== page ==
Monday, April 26, 2010

And the winner is...

The news is out everywhere. I’ve topped the IPL Cricinfo fantasy league among my college folks. And as expected, the media is after me. Instead of giving multiple interviews I just thought I’d post excerpts of the interview taken by a leading daily (name withheld due to copyright reasons)

Interviewer (I); Rahul (R)

I: So Rahul, you’ve done it. Is there something you’d like to say to our readers?

R: Oh yes. I attribute this success to a lot of people. First of all, I would like to thank my parents for having me. Without them, I would have been nothing - trust me on that.

Next, I’d like to thank all the losers for being more worthless than I could ever be. What's a winner without the losers.

And yes, a word for my fans. Whatever Rahul Saraf is today is because of all you people out there. Without your continued support I could easily have been just one of the 13 losers in the league. It’s a scary thought.

And last but not the least, I would like to thank God. He was in my team and gave me 1867 points. The message to take from here is “Do not lose faith in God. Ever.”.

I: Ok so if you would want to pick one turning point in your league, what would it be?

R: Dropping Gilchrist after two matches. Not an easy choice when you consider he had given me 408 points in those two matches and gave a whole lot of points in the last edition. I was 9th in my league at that stage and was faced with a situation similar to what Sam Worthington was in Avatar.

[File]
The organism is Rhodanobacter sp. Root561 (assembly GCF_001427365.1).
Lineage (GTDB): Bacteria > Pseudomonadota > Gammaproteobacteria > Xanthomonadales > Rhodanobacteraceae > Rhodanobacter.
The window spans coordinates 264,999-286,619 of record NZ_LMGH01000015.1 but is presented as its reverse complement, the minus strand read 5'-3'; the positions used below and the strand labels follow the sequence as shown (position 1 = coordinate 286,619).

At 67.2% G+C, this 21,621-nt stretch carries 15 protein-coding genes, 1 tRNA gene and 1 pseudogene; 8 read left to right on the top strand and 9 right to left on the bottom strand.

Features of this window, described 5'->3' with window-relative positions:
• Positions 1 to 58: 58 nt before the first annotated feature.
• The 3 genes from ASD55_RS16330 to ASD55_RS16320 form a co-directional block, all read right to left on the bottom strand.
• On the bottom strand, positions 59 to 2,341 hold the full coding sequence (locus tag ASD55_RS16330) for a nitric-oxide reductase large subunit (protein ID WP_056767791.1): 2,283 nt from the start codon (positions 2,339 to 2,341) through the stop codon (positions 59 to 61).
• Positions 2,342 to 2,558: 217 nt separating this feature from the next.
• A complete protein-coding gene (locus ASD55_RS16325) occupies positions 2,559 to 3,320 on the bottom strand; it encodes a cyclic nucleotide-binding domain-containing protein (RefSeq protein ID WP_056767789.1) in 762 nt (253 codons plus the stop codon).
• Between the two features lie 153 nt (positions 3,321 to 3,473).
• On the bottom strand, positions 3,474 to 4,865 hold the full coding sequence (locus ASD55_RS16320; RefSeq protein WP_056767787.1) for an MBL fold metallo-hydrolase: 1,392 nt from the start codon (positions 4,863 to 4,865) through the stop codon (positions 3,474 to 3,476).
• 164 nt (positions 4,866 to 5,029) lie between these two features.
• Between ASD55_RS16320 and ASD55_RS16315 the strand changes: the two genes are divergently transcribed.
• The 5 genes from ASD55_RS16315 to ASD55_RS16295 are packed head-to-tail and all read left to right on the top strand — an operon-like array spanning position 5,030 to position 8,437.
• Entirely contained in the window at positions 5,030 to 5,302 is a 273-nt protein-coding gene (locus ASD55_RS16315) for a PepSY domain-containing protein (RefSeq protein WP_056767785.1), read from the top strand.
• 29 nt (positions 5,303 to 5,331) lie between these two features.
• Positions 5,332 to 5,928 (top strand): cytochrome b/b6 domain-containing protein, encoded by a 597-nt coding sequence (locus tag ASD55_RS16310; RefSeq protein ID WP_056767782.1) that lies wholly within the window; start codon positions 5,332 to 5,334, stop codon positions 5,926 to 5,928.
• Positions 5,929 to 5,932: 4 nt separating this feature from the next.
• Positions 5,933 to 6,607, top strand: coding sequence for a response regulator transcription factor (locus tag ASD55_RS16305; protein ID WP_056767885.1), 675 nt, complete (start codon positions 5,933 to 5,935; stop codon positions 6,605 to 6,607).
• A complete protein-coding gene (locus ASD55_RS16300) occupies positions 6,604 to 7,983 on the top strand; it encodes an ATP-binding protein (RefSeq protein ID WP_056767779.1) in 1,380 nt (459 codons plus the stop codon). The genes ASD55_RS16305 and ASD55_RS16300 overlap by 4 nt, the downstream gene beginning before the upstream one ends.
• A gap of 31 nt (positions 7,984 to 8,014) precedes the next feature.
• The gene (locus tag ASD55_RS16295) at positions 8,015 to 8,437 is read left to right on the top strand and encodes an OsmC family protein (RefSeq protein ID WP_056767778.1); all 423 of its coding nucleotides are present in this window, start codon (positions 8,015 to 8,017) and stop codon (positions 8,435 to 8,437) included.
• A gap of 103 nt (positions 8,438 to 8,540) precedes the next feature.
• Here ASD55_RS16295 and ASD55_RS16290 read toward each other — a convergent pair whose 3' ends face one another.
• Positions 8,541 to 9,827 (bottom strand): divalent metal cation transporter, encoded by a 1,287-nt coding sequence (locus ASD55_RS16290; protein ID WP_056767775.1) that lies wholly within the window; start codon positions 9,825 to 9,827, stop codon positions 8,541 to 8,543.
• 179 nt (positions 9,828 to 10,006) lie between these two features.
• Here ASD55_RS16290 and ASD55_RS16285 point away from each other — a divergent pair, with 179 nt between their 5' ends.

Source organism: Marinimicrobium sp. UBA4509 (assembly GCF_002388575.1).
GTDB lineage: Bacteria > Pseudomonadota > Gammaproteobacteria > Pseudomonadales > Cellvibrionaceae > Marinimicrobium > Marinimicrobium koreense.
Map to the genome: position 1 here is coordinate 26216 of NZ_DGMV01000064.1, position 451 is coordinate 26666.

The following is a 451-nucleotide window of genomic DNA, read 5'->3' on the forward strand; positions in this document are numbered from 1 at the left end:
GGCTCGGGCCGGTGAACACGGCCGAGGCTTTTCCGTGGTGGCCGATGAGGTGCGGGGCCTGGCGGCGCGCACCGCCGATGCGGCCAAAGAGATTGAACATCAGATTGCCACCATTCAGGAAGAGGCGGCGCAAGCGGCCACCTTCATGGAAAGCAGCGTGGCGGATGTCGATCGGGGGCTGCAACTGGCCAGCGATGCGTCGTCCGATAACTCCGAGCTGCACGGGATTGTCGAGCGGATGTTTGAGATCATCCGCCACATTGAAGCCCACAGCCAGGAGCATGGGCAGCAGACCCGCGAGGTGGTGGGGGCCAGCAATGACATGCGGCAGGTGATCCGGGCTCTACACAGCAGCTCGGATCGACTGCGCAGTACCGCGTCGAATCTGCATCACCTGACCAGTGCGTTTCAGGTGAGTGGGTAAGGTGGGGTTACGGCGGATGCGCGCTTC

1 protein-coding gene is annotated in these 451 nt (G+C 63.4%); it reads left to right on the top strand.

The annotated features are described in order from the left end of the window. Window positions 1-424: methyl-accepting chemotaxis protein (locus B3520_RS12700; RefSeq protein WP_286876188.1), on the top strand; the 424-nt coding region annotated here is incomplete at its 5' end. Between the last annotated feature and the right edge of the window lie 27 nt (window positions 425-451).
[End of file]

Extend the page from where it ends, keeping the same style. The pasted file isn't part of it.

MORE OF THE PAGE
“Loser. Laggard. Outcast. To ever face them again, I was gonna have to change the rules. Sometimes your whole life boils down to one insane move. The way I had it figured, Gilly is the most explosive batsman in the IPL. Nothing stops him. So why would he ever fail? But that was just a theory.“

I dropped Gilchrist to accommodate some of the other expensive buys. The rest, as they say, is history.

I: The tournament saw Sachin rise as a T20 player. Any comments on that?

R: It was wonderful to watch him bat the way he did, and hardly a surprise actually. I was, of course, disheartened because he could not win it for Mumbai. Just to further show what mettle he is made of, I’ll take the example of Gilchrist and Hayden. Now most people would select them over Sachin in the shortest avatar of the game, and you can’t blame them for doing so. But both of them were woefully out of form in this tournament and the only thing they did was try to hit their way out of trouble. They kept repeating the same mistakes time and again in the hope that it would come off. Contrast this to someone named Sachin Ramesh Tendulkar. In the series against Australia in 2003-04, he kept getting out caught in the slip cordon while trying play the drive. He turns up in Sydney and what does he do? He scores an unbeaten 241 at a strike rate of 55 without a single shot through covers or mid-off.

Andy Flower summed it up when he once said, “There are two kinds of batsmen in this world - Sachin Tendulkar and all the others”

I: What about the controversy surrounding the IPL? Any thoughts on that?

R: For a moment forget about what the officials have done and are doing. If Dhoni can hit a six with one hand; if Sachin can score a solid 48 with a split webbing between the fingers of his hand; then you know that Indian cricket is in safe hands.

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